What you need to know:
- I needed to have Alex in my pocket to prevent him and Kuya from uniting to fight me.
- Come last Monday when the revised timetable was released, Kuya protested.
When Kuya returned from a medical leave two weeks ago and started criticising everything at school, I knew I had to do something to survive. I remembered the old saying that ‘a friend of your enemy is your enemy while an enemy of your friend is your friend.’
I needed to have Alex in my pocket to prevent him and Kuya from uniting to fight me. I needed to make Alex my friend so we could fight Kuya together!
“I know you are doing a good job but you need to be careful with Kuya,” I told Alex. “If you listen to him, he will land you in unnecessary trouble. You need to show him that you are a man of your own, and that you run the school and need to be respected.”
I promised that I would support him should Kuya bring up any issue. At that time, Alex was reviewing the school timetable to include Kuya.
“I want to relieve some teachers and accommodate Kuya, but most of the classes that I can give him are either in the morning or evening. Will he accept?” He asked.
“Why not? Don’t be afraid, give him the classes. He has repeatedly said he is okay and can teach without any challenge. In any case the legs don’t teach, do they?”
Come last Monday when the revised timetable was released, Kuya protested.
“I wonder what Bensouda saw in you to make you acting deputy,” he told Alex when he arrived at school. “What nonsense is this? I will not accept morning or evening classes,” he said.
He was sure Alex would back down.
“We will have to work with that Kuya, all teachers have morning and evening classes,” Alex said firmly. “And you told me you have recovered and that you want to contribute to the school.”
“That does not mean I am fully recovered,” he said.
As I had advised Alex, he asked Kuya to present a letter from a doctor exempting him from morning and evening classes. But Kuya did not have any, and thus Alex did not change the timetable.
On Tuesday evening we all received an SMS from Kuya.
“Let us all meet briefly at 10am after tea to discuss the timetable. I am not comfortable with what we have.”
Alex called me and asked that I advise him on what to do. I reminded him that to give Kuya lessons, every teacher had been relieved of one or two lessons.
“Let us talk to the teachers and they will support you.”
“Is this a staff meeting or what kind of meeting is it?” asked Mrs Atika as soon as Kuya called the meeting to order. “We need to know so that tujipange,” she added.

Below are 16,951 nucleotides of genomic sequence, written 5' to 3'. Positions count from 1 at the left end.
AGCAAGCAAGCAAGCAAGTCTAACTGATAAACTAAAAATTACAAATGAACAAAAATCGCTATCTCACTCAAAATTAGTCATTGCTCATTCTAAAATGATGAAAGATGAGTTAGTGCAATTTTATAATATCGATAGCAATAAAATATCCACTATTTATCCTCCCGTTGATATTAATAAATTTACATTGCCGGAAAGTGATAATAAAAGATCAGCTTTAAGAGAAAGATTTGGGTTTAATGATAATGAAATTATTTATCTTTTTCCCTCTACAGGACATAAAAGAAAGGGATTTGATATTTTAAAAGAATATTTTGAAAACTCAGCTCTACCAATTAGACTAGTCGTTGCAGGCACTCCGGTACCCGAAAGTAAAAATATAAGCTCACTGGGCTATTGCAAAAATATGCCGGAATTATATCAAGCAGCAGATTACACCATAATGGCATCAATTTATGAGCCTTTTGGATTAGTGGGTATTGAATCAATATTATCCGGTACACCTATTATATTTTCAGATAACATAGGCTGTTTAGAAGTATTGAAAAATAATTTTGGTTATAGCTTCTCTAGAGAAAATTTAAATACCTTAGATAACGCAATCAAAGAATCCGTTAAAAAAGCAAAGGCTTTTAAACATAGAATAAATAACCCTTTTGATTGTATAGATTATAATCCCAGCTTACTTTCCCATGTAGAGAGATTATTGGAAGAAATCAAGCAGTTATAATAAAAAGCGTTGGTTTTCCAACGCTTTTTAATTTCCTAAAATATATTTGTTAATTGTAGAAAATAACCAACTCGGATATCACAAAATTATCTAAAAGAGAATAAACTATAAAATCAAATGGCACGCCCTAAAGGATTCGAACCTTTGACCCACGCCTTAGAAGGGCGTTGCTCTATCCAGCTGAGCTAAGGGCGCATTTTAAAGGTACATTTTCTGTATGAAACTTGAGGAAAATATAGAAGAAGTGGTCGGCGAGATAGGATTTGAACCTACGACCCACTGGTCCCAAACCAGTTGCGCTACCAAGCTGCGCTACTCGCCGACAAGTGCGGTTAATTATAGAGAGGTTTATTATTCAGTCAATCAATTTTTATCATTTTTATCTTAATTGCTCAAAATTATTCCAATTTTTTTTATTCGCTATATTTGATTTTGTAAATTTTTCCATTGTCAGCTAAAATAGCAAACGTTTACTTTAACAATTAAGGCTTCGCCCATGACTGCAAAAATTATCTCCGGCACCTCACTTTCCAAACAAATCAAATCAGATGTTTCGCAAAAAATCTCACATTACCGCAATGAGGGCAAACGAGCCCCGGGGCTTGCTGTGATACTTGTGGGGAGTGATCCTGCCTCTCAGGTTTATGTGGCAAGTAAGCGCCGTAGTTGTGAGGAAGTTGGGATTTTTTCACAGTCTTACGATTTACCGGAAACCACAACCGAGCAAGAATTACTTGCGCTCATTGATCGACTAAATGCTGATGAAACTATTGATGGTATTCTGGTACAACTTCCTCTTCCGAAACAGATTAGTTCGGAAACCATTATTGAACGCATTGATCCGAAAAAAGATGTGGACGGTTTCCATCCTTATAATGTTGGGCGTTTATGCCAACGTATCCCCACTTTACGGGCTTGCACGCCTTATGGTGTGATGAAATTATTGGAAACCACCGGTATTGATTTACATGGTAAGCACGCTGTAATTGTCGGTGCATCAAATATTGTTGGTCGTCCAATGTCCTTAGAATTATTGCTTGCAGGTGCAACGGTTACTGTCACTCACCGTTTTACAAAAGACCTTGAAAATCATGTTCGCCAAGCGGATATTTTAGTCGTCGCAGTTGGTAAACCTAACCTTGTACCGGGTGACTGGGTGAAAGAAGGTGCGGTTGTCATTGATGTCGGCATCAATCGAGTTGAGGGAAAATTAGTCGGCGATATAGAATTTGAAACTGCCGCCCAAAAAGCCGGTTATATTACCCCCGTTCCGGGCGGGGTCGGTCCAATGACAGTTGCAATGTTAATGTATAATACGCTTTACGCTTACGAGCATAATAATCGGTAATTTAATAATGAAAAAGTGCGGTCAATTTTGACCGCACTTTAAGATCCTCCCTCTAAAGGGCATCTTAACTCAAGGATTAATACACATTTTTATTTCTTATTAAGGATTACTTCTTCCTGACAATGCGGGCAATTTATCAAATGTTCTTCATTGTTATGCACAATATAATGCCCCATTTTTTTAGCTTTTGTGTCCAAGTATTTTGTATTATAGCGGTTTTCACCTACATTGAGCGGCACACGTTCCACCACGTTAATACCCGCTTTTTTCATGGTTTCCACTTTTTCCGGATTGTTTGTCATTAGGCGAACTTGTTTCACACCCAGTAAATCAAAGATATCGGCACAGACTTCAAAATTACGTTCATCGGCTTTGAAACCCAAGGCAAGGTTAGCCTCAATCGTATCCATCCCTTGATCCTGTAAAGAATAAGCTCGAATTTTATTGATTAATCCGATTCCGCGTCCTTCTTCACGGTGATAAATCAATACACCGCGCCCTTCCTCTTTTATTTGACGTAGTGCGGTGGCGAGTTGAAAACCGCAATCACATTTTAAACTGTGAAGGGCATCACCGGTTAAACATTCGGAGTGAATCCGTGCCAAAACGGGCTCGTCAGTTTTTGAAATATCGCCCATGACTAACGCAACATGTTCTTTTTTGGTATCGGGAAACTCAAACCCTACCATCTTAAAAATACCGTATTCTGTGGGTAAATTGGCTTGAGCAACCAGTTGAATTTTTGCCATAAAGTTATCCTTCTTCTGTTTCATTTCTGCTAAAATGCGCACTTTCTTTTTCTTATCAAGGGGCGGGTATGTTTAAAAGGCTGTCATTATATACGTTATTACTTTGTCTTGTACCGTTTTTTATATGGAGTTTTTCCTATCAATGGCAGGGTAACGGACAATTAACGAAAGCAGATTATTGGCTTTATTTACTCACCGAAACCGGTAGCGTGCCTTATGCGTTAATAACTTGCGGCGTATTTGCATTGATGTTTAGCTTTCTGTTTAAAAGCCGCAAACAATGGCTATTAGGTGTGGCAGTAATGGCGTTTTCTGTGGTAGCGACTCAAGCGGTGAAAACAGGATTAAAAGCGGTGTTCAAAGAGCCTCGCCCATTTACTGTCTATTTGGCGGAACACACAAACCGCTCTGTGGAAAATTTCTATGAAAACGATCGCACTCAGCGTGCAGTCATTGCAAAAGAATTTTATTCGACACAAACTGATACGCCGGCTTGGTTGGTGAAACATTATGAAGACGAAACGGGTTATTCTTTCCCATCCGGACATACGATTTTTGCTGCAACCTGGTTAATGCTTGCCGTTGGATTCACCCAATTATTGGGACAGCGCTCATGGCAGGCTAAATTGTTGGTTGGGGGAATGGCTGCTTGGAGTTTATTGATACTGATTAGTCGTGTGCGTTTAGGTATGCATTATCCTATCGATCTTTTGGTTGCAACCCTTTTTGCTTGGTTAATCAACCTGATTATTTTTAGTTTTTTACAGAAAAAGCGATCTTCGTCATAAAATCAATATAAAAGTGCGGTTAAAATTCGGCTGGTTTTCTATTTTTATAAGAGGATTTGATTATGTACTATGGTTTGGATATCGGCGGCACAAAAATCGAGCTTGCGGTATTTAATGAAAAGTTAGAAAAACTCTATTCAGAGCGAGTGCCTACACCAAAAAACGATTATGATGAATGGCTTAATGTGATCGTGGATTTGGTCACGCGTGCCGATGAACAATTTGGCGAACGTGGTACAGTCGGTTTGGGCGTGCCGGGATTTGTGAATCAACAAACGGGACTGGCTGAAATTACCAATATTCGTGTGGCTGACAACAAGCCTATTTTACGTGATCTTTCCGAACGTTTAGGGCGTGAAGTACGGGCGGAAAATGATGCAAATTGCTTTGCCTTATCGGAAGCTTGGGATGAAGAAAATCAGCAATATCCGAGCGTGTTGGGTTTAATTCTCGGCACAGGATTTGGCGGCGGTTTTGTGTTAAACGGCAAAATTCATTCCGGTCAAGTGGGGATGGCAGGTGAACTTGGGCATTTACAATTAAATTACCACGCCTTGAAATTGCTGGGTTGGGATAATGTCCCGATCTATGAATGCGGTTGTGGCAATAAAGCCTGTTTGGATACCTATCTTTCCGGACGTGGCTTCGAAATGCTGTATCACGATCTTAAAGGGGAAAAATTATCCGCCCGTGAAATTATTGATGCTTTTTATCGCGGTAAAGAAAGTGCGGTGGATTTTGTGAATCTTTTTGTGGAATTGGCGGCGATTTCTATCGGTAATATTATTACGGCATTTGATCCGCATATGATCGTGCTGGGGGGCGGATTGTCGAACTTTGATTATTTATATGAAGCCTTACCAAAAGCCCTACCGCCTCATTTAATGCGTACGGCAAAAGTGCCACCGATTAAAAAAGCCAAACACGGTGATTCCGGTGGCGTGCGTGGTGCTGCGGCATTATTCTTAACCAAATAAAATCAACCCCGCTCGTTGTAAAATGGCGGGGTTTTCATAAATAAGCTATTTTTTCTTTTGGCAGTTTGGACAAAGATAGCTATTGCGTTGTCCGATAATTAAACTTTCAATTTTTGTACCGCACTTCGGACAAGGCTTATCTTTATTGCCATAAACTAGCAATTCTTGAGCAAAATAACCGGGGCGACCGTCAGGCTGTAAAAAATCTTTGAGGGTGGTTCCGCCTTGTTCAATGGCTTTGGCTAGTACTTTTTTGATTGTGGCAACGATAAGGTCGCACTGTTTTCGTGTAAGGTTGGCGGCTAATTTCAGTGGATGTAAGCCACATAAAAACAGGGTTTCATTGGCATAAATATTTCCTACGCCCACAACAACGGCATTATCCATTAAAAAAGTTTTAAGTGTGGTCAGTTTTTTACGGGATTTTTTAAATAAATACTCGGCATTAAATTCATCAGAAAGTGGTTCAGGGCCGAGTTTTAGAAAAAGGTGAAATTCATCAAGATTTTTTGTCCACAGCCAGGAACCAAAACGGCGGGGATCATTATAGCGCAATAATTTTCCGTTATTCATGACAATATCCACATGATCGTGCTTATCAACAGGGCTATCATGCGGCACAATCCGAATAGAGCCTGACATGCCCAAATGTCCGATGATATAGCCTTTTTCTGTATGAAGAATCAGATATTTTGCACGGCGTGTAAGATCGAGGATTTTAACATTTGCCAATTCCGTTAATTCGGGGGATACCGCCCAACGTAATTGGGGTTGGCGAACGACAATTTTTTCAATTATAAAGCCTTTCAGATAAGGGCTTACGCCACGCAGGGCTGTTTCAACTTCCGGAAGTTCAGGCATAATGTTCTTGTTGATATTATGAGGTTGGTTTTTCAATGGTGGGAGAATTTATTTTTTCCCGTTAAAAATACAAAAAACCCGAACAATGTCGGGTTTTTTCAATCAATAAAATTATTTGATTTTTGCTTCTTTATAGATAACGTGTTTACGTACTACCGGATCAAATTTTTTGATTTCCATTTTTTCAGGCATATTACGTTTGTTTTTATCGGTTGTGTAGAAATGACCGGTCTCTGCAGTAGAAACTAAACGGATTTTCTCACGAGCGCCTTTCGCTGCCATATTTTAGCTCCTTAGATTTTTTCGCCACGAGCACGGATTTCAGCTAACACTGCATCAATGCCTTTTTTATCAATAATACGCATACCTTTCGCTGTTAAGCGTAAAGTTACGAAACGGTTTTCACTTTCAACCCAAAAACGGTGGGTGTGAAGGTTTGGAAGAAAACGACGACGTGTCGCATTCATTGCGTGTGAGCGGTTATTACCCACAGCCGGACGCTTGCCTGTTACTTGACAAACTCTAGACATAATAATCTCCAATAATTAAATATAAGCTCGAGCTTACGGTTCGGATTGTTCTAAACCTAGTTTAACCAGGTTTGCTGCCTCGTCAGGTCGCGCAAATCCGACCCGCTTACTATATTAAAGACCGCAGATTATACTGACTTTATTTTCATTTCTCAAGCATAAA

Kuya said it was not a staff meeting but an informal session. He then went on to complain about the fact that he had been given morning and evening lessons.
“Who doesn’t have morning classes?” asked Madam Ruth.
“And who doesn’t have evening classes?” asked Lena.
Mrs Atika and Sella also said they had morning and evening classes. Only Nzomo kept mum.
“What you are doing is not fair at all,” Kuya said, visibly upset.
“I know it is not ideal but we cannot call it unfair when it affects everyone,” said Alex, authoritatively. “If I were you, Kuya, I would swap lessons with others who are willing to help. But I am sorry I cannot favour you”
“I am not asking for any favours sir, I am just asking you to be reasonable,” he said.
Alex reminded him that if he were to provide a letter from a qualified doctor saying he cannot handle evening classes, his request would be honoured.
“Without that, you will have to follow the timetable.”
“And on that note, I declare this meeting over, can we go to class now!” declared Alex.
“Even Dre was better off, one could reason with him,” Kuya told Alex after most teachers had left for class. “You are so immature!”
This really upset Alex and he reminded Kuya to respect him. Later on, as I congratulated Alex for handling the meeting so firmly, I reminded him that he would need to dig in further.
“If you give this man space he will bring you down. Now that you have all the teachers behind you, it is time to make your next move.”
I went on: “If Kuya thinks that you are weak, he will trample on you. Let him know that you are strong-willed.”
Alex asked me what to do next and I told him he needed to make Kuya the Teacher on Duty as soon as possible.
“Won’t he be angry?” asked Alex.
“Of course he will be, but we will all support you. We can’t have teachers being on duty for the second time this term when Kuya hasn’t done even once.”
On Thursday evening, via the staffroom WhatsApp group, Alex officially welcomed Kuya back to the school and announced that he would be on duty the following week. Several teachers thanked Alex for this.
However, I sent Kuya a message and told him to refuse.
We could see Kuya typing on the WhatsApp for a long time, but no message came. On Friday morning in the staffroom, he told Alex Off.
“You are already a dictator yet you are just acting. Who do you think you are?”
He later asked me to advise Alex. “Tell your friend to slow down or else atajua hajui!”
“You know Alex — I have tried advising him but yeye ni kiburi, wacha ajichome na mafuta yake,” I said. Kuya was happy to hear this.
I wish he knew how happy I was to see the two of them fight, and how delighted I was to see him frustrated!